Iac. Mayer in Wienn. A fine Viennese or Austrian 4 tune musical longcase clock. ZZ11

This very unusual clock features a three train weight driven movement. The third train is used to drive a musical complication. Musical clocks are not common and are not to be confused with clocks that are quarter striking. Musical clocks are more complex and require a substantial amount of effort to produce. The works are constructed in brass and it is designed to run eight-days on a full wind. The substantial rectangular shaped plates are joined by five knopped and ringed pillars. The winding barrels are grooved. The escapement is a recoil design and features a seconds length pendulum. The strike train is regulated by a count-wheel that is mounted on the front plate. This clock will strike each hour on a large bell that is mounted above the movement. The third train is set up to play music. The music is performed on the hour. The sound is generated from nine hammers chiming on a nest of nine bells. The hammers are actuated by the large pinned set barrel that is located between the movement plates. This barrel shifts from one tune to the next automatically on the hour. It plays one of four tunes each hour before it resets itself and starts over.

The dial is brass and features applied decorations in the form of cast brass spandrels, an engraved time ring and seconds ring, decorative medallions and a lunar calendar display. The engraved chapter ring frames the matted center on the dial. This center section is textured in an attempt to make the finely formed steel hands more visible when viewing the time. The applied time ring is engraved with an interior minute ring, Roman style hour numerals, a separate minute ring located on the outside of the hours and Arabic formed five minute markers. Fleur-de-lis are used as half hour markers. The time ring along with the seconds ring and calendar are treated with a silver wash. This clock is signed on the lower section of this time ring by the Maker along with his working location. Four finely cast brass spandrels incorporating the skillfully engraved medallions are applied to the corners of the dial. Each medallion depicts one of the four seasons. The dial sheet is also decoratively engraved along its’ perimeter with a herringbone pattern. In the arch one will find additional engravings in the form of scrolls and strap-work. An aperture for the display of the age and aspect of the moon is central located here. The three additional subsidiary silvered rings are for the schlagt / schlagt nichts (Silent / Strike) selector, a calibrated ring to adjust the moon phase and on the right is the day of the week. Overall, this movement is excellent quality. The fact that it survives today in excellent working order is proof of this.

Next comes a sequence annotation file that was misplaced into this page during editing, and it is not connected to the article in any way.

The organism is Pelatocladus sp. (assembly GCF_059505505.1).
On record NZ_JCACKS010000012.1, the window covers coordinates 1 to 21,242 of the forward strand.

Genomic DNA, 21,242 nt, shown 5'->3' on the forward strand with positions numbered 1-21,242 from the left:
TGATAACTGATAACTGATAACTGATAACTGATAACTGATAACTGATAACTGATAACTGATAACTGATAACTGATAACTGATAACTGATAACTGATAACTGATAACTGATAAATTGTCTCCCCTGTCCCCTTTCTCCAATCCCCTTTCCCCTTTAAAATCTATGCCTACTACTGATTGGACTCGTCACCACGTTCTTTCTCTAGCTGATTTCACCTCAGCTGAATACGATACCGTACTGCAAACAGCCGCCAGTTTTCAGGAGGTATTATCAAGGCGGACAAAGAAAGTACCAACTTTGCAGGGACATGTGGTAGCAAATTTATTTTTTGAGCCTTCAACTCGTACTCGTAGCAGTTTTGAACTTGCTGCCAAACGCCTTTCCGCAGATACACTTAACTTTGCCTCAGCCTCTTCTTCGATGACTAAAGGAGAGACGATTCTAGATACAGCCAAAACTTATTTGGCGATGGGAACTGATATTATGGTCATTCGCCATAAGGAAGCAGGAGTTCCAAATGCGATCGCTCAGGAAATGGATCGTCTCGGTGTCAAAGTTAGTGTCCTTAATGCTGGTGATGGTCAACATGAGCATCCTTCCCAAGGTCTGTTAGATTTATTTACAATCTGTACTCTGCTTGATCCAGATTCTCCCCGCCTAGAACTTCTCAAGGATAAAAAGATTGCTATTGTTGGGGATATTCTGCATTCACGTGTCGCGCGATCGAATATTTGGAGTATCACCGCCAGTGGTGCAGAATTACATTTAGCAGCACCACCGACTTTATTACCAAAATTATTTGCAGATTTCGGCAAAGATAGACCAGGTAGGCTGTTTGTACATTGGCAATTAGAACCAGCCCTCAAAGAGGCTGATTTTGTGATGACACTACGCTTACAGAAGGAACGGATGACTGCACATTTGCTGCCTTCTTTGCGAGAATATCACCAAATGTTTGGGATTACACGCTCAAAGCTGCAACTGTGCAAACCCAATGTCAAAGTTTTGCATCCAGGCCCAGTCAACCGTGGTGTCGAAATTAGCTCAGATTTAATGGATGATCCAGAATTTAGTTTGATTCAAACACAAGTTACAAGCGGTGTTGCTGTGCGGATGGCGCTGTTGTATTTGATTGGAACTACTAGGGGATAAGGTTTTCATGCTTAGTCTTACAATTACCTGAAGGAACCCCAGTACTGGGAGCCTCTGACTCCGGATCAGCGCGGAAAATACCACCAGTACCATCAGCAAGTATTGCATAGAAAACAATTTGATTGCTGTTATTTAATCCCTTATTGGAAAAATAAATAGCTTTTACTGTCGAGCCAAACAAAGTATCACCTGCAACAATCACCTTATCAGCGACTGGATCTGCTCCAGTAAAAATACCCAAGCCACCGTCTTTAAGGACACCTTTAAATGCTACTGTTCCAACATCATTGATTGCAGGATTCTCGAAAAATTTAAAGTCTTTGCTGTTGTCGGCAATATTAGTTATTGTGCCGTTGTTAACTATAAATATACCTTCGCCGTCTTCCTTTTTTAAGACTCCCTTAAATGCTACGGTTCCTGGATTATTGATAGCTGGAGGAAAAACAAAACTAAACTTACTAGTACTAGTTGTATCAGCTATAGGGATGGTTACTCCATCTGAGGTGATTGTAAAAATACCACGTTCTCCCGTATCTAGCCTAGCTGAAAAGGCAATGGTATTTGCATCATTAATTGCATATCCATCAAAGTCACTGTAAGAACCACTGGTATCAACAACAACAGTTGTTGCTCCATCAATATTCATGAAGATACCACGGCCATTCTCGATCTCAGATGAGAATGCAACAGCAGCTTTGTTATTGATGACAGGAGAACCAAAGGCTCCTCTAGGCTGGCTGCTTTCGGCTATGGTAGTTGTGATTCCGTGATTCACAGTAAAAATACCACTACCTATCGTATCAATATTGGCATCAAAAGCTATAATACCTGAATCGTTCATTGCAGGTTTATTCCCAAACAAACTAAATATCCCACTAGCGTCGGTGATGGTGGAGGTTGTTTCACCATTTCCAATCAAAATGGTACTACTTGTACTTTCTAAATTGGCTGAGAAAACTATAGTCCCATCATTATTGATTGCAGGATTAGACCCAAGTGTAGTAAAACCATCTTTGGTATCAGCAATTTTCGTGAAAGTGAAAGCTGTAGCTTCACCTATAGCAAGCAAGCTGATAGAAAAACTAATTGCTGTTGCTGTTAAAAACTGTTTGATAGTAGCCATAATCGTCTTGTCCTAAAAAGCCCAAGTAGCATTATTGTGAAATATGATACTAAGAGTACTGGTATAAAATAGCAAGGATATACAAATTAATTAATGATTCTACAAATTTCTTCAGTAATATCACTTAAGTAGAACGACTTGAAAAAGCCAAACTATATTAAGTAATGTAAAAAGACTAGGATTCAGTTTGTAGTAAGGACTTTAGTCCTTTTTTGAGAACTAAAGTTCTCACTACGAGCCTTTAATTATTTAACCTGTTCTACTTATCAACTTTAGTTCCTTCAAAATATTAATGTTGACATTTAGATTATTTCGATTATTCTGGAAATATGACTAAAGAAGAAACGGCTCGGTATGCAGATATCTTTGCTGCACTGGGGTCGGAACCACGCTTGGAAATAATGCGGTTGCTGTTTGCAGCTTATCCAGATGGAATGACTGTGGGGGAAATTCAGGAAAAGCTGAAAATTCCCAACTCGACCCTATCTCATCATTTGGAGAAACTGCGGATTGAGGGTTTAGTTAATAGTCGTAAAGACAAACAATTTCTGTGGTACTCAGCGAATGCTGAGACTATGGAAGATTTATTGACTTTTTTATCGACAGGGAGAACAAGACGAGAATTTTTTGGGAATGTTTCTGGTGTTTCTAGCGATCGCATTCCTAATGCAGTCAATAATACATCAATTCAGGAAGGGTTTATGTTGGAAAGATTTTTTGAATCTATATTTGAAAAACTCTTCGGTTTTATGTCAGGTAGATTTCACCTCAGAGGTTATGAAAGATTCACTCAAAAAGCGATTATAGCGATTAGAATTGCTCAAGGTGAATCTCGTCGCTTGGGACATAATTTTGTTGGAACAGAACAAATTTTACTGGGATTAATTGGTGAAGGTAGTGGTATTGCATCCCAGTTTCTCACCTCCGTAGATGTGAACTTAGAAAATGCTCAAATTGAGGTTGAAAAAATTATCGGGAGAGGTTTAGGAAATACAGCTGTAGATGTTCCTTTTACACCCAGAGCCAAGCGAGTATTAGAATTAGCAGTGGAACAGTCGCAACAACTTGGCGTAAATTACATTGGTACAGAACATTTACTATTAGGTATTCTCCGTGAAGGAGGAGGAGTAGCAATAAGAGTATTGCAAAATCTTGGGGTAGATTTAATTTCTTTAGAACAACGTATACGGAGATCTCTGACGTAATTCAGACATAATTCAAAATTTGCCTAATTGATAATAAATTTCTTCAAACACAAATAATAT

The case is constructed in walnut. This fine example is elevated off the floor on four turned ball feet that are applied to the base molding. This molding is boldly shaped in an ogee form. This Queen Ann style molding transitions to the base which has molded corners. The waist is long and narrow which highlights the excellent proportions of the case. The waist door is quite large and fills the waist section. It is trimmed with a molded and also features a circular cut out in the center. This circular opening is trimmed with a brass ring and is fitted with glass. This window measures just over four inches in diameter and is called a "Lenticle." Its purpose is to allow one to view the motion of the pendulum bob with out having to open the door of the clock. It also informs the admirer that this clock is fitted with a long pendulum. The front corners of the waist share the same molded pattern found in the base. The bonnet or hood was originally designed with a modified bell or caddy top. The upper section is now missing. What remains is a boldly shaped cornice molding that is decoratively shaped. Below this is a frieze. Large tombstone shaped glass side lights are positioned on each side of the hood. The arched hood door is fitted with glass and opens to access the dial.

This fine case exhibits very narrow proportions. This example stands approximately 92.5 inches tall and is approximately 19.5 inches wide at the widest molding on the hood.

This clock was made circa 1775.


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